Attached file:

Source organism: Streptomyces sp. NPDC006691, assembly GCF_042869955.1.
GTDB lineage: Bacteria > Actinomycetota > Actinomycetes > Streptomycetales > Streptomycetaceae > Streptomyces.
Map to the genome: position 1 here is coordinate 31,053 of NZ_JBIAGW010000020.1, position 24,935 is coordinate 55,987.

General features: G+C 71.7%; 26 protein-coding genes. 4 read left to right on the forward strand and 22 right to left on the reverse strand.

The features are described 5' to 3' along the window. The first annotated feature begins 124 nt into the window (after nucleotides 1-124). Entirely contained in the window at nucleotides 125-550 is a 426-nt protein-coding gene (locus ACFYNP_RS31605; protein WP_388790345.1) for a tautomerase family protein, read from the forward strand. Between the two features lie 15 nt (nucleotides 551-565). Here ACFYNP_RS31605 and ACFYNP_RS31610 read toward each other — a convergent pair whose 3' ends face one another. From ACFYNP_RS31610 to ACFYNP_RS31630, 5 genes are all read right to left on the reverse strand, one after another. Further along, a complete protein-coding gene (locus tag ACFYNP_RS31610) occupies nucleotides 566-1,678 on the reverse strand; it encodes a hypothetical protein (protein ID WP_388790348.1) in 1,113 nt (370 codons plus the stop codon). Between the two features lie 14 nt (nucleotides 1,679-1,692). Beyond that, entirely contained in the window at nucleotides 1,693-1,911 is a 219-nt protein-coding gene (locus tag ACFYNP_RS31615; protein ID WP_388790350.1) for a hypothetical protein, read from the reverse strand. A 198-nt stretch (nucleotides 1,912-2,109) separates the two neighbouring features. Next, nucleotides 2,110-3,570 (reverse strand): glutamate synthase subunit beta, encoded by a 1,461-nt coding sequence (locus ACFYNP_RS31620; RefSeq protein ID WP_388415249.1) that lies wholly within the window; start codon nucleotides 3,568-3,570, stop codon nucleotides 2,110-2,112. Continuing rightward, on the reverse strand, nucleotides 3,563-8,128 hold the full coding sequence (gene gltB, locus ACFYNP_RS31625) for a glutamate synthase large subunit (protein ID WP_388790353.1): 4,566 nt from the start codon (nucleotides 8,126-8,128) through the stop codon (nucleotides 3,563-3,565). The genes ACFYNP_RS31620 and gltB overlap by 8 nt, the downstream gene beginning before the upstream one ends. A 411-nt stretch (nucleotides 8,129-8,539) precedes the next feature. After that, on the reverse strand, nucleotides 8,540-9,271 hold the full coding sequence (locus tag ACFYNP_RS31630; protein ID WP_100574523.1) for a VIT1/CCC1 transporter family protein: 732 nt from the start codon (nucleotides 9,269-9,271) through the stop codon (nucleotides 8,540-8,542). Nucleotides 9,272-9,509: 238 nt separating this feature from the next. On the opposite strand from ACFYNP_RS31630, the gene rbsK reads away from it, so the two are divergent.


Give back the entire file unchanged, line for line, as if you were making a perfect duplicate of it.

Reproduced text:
Source organism: Streptomyces sp. NPDC006691, assembly GCF_042869955.1.
GTDB lineage: Bacteria > Actinomycetota > Actinomycetes > Streptomycetales > Streptomycetaceae > Streptomyces.
Map to the genome: position 1 here is coordinate 31,053 of NZ_JBIAGW010000020.1, position 24,935 is coordinate 55,987.

General features: G+C 71.7%; 26 protein-coding genes. 4 read left to right on the forward strand and 22 right to left on the reverse strand.

The features are described 5' to 3' along the window. The first annotated feature begins 124 nt into the window (after nucleotides 1-124). Entirely contained in the window at nucleotides 125-550 is a 426-nt protein-coding gene (locus ACFYNP_RS31605; protein WP_388790345.1) for a tautomerase family protein, read from the forward strand. Between the two features lie 15 nt (nucleotides 551-565). Here ACFYNP_RS31605 and ACFYNP_RS31610 read toward each other — a convergent pair whose 3' ends face one another. From ACFYNP_RS31610 to ACFYNP_RS31630, 5 genes are all read right to left on the reverse strand, one after another. Further along, a complete protein-coding gene (locus tag ACFYNP_RS31610) occupies nucleotides 566-1,678 on the reverse strand; it encodes a hypothetical protein (protein ID WP_388790348.1) in 1,113 nt (370 codons plus the stop codon). Between the two features lie 14 nt (nucleotides 1,679-1,692). Beyond that, entirely contained in the window at nucleotides 1,693-1,911 is a 219-nt protein-coding gene (locus tag ACFYNP_RS31615; protein ID WP_388790350.1) for a hypothetical protein, read from the reverse strand. A 198-nt stretch (nucleotides 1,912-2,109) separates the two neighbouring features. Next, nucleotides 2,110-3,570 (reverse strand): glutamate synthase subunit beta, encoded by a 1,461-nt coding sequence (locus ACFYNP_RS31620; RefSeq protein ID WP_388415249.1) that lies wholly within the window; start codon nucleotides 3,568-3,570, stop codon nucleotides 2,110-2,112. Continuing rightward, on the reverse strand, nucleotides 3,563-8,128 hold the full coding sequence (gene gltB, locus ACFYNP_RS31625) for a glutamate synthase large subunit (protein ID WP_388790353.1): 4,566 nt from the start codon (nucleotides 8,126-8,128) through the stop codon (nucleotides 3,563-3,565). The genes ACFYNP_RS31620 and gltB overlap by 8 nt, the downstream gene beginning before the upstream one ends. A 411-nt stretch (nucleotides 8,129-8,539) precedes the next feature. After that, on the reverse strand, nucleotides 8,540-9,271 hold the full coding sequence (locus tag ACFYNP_RS31630; protein ID WP_100574523.1) for a VIT1/CCC1 transporter family protein: 732 nt from the start codon (nucleotides 9,269-9,271) through the stop codon (nucleotides 8,540-8,542). Nucleotides 9,272-9,509: 238 nt separating this feature from the next. On the opposite strand from ACFYNP_RS31630, the gene rbsK reads away from it, so the two are divergent.